Here is something I have been talking about for a year. Think the Economy Is Bad? Wait Till the States Cut Back.

Struggling as we are with the housing bust, the credit crunch, shrinking consumption, rising unemployment and faltering business investment, we can be forgiven for thinking that all the big shoes have dropped. There is another one up there, however, and it is about to come down.

State and city governments have yet to shrink the economy; indeed, they have even managed to prop it up. They have quietly maintained their spending at pre-crisis levels even as they warn of numerous cutbacks forced on them by declining tax revenues. The cutbacks, however, are written into budgets for a fiscal year that begins on July 1, a month away. In the meantime the states and cities, often drawing on rainy-day savings, have carried their share of the load for the national economy.

That share is gigantic. At $1.8 trillion annually in a $14 trillion economy, the states and municipalities spend almost twice as much as the federal government, including the cost of the Iraq war. When librarians, lifeguards, teachers, transit workers, road repair crews and health care workers disappear, or airport and school construction is halted, the economy trembles. None of that, or very little, has happened so far, not even in California, despite a significant decline in tax revenue.

“We are looking at a $4 billion cut to public schools and deep cuts that will result in thousands of Californians losing their health care,” said Jean Ross, executive director of the California Budget Project, offering a preview of coming hardships. “But the reality is we have not pulled money off the streets yet.”

Quite the opposite, the states and municipalities have increased their spending in recent quarters, bolstering the nation’s meager economic growth. Over the past year, they have added $40 billion to their outlays, even allowing for scattered spending freezes and a few cutbacks in advance of July 1. Total employment has also risen. But when the current fiscal year ends in 30 days (or in the fall for many municipalities), state and city spending will fall, along with employment — slowly at first and then quite noticeably after the next president takes office.

Sometime next year, the decline will reach an annual rate of $50 billion, Goldman Sachs estimates. “It is a big reason to expect a weak economy in 2009,” said Jan Hatzius, chief domestic economist at the firm.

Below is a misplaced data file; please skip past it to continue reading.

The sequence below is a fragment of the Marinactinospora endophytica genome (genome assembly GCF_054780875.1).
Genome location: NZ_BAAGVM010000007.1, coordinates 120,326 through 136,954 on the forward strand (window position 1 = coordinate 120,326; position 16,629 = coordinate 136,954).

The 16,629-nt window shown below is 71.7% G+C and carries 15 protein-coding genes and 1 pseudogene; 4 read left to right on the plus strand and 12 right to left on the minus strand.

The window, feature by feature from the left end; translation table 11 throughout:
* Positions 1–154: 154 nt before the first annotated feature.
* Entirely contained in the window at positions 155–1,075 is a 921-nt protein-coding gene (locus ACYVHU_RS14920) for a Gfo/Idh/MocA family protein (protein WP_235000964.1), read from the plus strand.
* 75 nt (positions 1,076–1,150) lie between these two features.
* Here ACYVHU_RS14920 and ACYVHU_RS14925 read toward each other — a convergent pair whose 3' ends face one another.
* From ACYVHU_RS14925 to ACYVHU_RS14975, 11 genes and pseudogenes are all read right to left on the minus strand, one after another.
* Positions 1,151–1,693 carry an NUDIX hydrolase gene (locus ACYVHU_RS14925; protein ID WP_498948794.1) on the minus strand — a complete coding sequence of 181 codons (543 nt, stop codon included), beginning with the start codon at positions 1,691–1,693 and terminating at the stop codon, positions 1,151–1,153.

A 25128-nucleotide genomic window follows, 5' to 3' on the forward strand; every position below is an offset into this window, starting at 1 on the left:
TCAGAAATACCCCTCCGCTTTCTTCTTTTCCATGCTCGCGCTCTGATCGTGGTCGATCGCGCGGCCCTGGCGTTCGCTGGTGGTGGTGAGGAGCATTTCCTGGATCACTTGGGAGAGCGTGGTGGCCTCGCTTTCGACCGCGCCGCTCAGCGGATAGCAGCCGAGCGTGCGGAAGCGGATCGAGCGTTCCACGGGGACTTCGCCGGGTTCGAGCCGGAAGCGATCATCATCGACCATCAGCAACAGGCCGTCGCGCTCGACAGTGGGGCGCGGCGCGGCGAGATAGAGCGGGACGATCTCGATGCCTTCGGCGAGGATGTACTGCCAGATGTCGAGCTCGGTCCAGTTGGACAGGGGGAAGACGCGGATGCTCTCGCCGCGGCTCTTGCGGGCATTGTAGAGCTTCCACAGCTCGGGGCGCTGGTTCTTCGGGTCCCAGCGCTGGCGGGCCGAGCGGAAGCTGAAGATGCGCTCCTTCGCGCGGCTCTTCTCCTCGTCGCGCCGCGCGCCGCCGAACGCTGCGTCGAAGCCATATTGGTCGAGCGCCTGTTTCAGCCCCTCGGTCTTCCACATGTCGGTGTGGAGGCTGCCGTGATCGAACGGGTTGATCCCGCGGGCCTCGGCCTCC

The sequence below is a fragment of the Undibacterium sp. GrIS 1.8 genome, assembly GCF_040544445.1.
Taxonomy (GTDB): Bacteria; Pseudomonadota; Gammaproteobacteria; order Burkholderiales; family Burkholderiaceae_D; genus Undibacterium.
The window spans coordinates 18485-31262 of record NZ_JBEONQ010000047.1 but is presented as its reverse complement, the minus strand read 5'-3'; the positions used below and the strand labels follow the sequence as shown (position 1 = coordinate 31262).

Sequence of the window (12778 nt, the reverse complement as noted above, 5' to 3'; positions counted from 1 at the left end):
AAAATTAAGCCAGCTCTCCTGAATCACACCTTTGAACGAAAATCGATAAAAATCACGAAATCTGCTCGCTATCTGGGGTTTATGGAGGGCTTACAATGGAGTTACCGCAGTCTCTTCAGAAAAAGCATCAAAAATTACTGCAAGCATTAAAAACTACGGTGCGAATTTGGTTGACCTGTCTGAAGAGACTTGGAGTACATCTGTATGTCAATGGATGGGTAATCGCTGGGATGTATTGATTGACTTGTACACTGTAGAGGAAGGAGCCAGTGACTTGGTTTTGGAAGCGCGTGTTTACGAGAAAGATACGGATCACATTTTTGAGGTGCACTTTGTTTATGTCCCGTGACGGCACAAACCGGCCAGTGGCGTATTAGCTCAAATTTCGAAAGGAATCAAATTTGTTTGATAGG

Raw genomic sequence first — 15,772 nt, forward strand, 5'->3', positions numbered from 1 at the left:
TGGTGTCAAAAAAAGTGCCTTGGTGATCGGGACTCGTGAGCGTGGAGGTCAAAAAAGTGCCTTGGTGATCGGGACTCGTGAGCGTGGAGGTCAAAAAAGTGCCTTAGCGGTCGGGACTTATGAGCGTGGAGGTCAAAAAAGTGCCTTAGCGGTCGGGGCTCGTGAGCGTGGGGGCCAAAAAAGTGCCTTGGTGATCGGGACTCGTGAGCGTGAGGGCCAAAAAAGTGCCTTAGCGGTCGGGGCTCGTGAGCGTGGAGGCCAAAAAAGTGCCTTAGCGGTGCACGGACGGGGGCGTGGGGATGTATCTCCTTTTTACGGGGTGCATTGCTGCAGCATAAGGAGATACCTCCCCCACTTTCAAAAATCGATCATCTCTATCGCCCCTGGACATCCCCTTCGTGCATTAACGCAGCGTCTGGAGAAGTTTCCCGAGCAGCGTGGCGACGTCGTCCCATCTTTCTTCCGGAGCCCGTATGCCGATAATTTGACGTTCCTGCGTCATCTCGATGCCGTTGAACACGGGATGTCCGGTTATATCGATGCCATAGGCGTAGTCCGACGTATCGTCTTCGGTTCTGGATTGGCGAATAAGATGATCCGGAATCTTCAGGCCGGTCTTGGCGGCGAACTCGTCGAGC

The $90 billion swing — from more spending to less — could be enough to push down a weak economy to zero growth or less, because state and city spending has accounted for as much as half of total economic growth since last fall.

Economy In Recession

It’s time to end the fantasy that the economy is still growing.

It is perfectly clear (or at least should be perfectly clear) that the US is in recession. The only reason the first quarter GDP is positive is that the GDP deflator was a shockingly low 2.6%.

1st Quarter GDP Deflators
2004 Q1 – 3.8
2005 Q1 – 3.9
2006 Q1 – 3.4
2007 Q1 – 4.2
2008 Q1 – 2.6

Last 4 GDP Deflators

2007 Q2 – 2.6
2007 Q3 – 1.0
2007 Q4 – 2.4
2008 Q1 – 2.6

Is there anyone who thinks those deflators are reflective of prices? For more on prices please see CPI Numbers For April: Spotlight On Energy.

This administration is pulling out all the stops so as not to report a recession in the last year of his term.

It’s even worse than it looks given the first 2% of reported GDP is a complete fabrication of reality. I make this claim based on hedonics and imputations of assumed transactions that do not even take pace. The two biggest adjustments the BEA makes are the presumed amount of rent one would collect if homeowners paid rent to themselves.

Believe it or not the BEA factors in rent people are presumed to have paid themselves and adds that number to the GDP.

The second big absurdity is the value of free checking accounts that the BEA thinks should not be free. The value of free checking accounts is also added to the GDP.

The Debate Is Over – We Are In Recession

No matter how you slice it, we are in recession. Furthermore, it is 100% guaranteed that the next administration will have the BEA go over the numbers to backdate the recession and blame it on Bush.

That makes the whole GDP/Recession thing a freaking joke, at least from a reporting standpoint. From a practical standpoint, state and local spending are going to be a huge drain on GDP headed forward. Things are going to get a lot worse before they get any better.

Mike “Mish” Shedlock
Click Here
To Scroll Thru My Recent Post List